I think the person that James spoke to is broadly speaking in the same camp as me, voting No but not feeling any attachment to the campaign or the things it says. It may be a conceit, but I feel my intention has been arrived at independently based on my judgement of the pros and cons, not because of the invisible hand of the establishment.

  19. "I'd tend to think of them as incompetent rather than cynical though."

    I think I've said this before, but:
    When planning: Assume malice.
    When forgiving: Assume incompetance.

  20. James the lady you encoutered is one of those finger in the ears fearties.
    I don't know if she did or did not have canvassers at her door and if they sad anything.
    However it is my experience that people like that lady would invent any story to justify their position.
    BT is built on lies and scares,only fools actually believe it.
    my biggest bugbear is the people on TV or radio you hear saying "We just don't have enough information" they are either 24 carat liars or imbeciles ,or both.
    There has never been more information in Scotland .
    The bottom line is simply this if our media and broadcasters were just even handed the YES vote would be getting weighed ,not counted.
    Only those with their noses in the trough or the feeble minded could possibly vote NO.

  21. "However it is my experience that people like that lady would invent any story to justify their position."

    No, it was absolutely clear to me that she was telling the truth.

  22. SO much for the NON-STORY TSE and so many other out of touch twits on politcalbetting claimed it was.

    Cameron's spin doctor Coulson GUILTY in the longest criminal trial in english history.

    I'm currently laughing at the incredible ignorance and idiocy being spouted on PB by those who knew f**k all about phone-hacking for years and have clearly learned nothing since.

    The case against Brooks relied heavily on evidence against her involving her assistant Cheryl Carter who the defence portrayed as ditsy and too stupid to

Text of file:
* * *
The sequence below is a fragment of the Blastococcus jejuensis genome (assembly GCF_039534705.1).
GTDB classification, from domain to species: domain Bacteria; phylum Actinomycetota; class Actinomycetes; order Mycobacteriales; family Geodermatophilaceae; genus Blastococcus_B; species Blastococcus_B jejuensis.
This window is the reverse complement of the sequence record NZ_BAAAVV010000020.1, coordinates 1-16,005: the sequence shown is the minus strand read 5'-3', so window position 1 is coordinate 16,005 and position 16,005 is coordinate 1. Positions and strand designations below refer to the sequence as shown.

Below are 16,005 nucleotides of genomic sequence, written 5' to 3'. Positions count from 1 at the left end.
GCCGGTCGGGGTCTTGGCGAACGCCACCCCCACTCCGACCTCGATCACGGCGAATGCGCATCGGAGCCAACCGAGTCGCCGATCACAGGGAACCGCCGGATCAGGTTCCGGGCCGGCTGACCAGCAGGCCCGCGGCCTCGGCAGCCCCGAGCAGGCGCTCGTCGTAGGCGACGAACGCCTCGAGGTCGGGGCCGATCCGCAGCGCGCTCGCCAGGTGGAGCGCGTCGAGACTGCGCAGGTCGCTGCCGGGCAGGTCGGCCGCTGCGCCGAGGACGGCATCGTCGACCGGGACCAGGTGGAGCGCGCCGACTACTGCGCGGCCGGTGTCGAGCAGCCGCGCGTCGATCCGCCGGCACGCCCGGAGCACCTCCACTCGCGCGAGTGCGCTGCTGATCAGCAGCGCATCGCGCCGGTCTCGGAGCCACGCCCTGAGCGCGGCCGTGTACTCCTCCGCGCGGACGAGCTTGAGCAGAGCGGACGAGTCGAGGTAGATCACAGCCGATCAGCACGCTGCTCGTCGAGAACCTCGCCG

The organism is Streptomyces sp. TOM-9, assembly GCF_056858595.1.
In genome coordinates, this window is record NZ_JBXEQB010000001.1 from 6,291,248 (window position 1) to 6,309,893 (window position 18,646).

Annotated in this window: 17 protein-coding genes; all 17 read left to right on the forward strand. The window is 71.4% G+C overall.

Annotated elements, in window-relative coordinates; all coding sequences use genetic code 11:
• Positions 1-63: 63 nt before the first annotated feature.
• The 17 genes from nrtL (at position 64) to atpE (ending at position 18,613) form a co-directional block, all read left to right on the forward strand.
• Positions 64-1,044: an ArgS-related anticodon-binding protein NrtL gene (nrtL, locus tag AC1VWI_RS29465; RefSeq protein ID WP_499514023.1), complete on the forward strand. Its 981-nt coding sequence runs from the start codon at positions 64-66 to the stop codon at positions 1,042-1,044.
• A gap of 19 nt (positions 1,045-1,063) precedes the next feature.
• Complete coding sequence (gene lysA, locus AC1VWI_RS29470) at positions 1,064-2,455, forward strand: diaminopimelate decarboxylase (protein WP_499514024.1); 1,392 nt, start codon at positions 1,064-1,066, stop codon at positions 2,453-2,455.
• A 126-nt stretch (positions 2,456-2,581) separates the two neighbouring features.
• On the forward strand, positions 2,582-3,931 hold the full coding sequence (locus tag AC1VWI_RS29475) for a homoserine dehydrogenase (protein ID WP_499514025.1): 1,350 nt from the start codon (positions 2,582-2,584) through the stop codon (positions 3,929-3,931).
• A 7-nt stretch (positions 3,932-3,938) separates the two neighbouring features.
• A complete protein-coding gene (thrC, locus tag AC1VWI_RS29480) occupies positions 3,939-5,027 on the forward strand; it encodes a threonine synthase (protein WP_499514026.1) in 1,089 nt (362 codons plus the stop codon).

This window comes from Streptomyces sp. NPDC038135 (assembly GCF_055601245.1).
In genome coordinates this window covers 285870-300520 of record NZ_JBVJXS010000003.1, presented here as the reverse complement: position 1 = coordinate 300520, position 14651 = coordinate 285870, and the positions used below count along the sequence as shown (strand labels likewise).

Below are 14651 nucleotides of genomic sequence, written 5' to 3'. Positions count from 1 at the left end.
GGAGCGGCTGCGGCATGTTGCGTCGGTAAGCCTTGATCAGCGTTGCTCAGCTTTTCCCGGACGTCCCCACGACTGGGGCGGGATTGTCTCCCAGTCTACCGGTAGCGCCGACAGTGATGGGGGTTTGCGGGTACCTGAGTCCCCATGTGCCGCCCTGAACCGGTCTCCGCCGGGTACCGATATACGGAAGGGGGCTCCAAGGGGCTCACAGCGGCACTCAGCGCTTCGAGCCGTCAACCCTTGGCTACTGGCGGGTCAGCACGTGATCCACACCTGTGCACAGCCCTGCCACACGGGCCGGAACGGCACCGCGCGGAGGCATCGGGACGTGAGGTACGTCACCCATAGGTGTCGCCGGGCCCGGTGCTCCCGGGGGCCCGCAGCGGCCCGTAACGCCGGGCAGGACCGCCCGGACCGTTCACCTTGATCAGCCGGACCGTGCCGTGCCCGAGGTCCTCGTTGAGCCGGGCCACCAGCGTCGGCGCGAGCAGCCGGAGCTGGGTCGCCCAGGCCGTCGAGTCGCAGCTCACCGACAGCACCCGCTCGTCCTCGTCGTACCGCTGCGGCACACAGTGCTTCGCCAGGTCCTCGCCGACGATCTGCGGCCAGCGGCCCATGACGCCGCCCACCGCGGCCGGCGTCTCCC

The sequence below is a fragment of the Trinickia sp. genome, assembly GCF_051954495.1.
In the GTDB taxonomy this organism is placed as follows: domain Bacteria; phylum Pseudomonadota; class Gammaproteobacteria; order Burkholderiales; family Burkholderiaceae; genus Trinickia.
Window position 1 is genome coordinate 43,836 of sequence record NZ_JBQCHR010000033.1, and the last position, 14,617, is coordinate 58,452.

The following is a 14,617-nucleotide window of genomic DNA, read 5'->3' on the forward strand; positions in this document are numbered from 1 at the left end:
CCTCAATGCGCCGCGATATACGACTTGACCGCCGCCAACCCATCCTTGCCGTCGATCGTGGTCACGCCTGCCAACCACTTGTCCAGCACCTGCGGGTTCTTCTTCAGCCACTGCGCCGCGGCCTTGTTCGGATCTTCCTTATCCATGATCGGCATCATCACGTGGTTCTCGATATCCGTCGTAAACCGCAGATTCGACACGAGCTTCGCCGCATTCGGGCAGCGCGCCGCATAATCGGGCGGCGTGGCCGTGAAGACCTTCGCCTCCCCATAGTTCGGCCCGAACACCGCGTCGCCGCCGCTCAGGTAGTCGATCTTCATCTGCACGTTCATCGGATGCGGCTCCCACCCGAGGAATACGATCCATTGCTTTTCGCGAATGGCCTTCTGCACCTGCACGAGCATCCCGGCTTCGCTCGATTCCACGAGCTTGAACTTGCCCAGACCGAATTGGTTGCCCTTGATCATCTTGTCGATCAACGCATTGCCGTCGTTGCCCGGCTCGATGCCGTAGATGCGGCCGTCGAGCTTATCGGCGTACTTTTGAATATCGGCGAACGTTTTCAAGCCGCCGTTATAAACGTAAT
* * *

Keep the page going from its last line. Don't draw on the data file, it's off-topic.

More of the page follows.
be involved in a cover up. So while Brooks verdict is still a shocker for the CPS, (particularly considering some of the 'mistakes' they made in evidence collection highlighted by private eye) and a indeed anyone who knows how the tabloids operate, there was simply far less direct evidence after the deletion of millions of emails and documents at NewsCorp.

    I also doubt the incompetent fop Cameron will be entirely comfortable knowing Brooks is now free to leak whatever she pleases about their close friendship.

    Regardless, we're also now likely to get a great deal of the background to Coulson's employment including very specific warnings from the likes of Clegg and others that will now come back to haunt this pitiful and morally bankrupt PM Cameron.

    There's also far more to come on this as it is NOT the end of the road for either News UK, Trinity and quite a few others.


  23. Andy,
    yes he is an Eton toff, that as our Prime Minister (though without a Scottish mandate), is indeed telling us what to do.

    And all under the UK's current political system, for which this referendum (in order to decide whether or not it should remain the status quo) was expressly called.

    You can hardly consider this some unfair advantage to YES. Surely? If so the playing field you are now complaining about IS the creation of the Union.

    Seems to me that you are excusing (to yourself) non engagement in an attempt to avoid justification of the unjustifiable (to Scottish public opinion at any rate).

    Sorry but this is arch political cynicism and the route cause of why the Union is in the democratically derelict position that it is.

    As for your last paragraph. Yes I am more than happy to accept that you are politically aware and have come to your decision in the full knowledge of the counter arguments out there. This of course is your right, just as it is mine.

    I will not accept however, that just because you feel happy with the balance of argument and information made available to you prior to your settled decision that somehow everyone else out there is.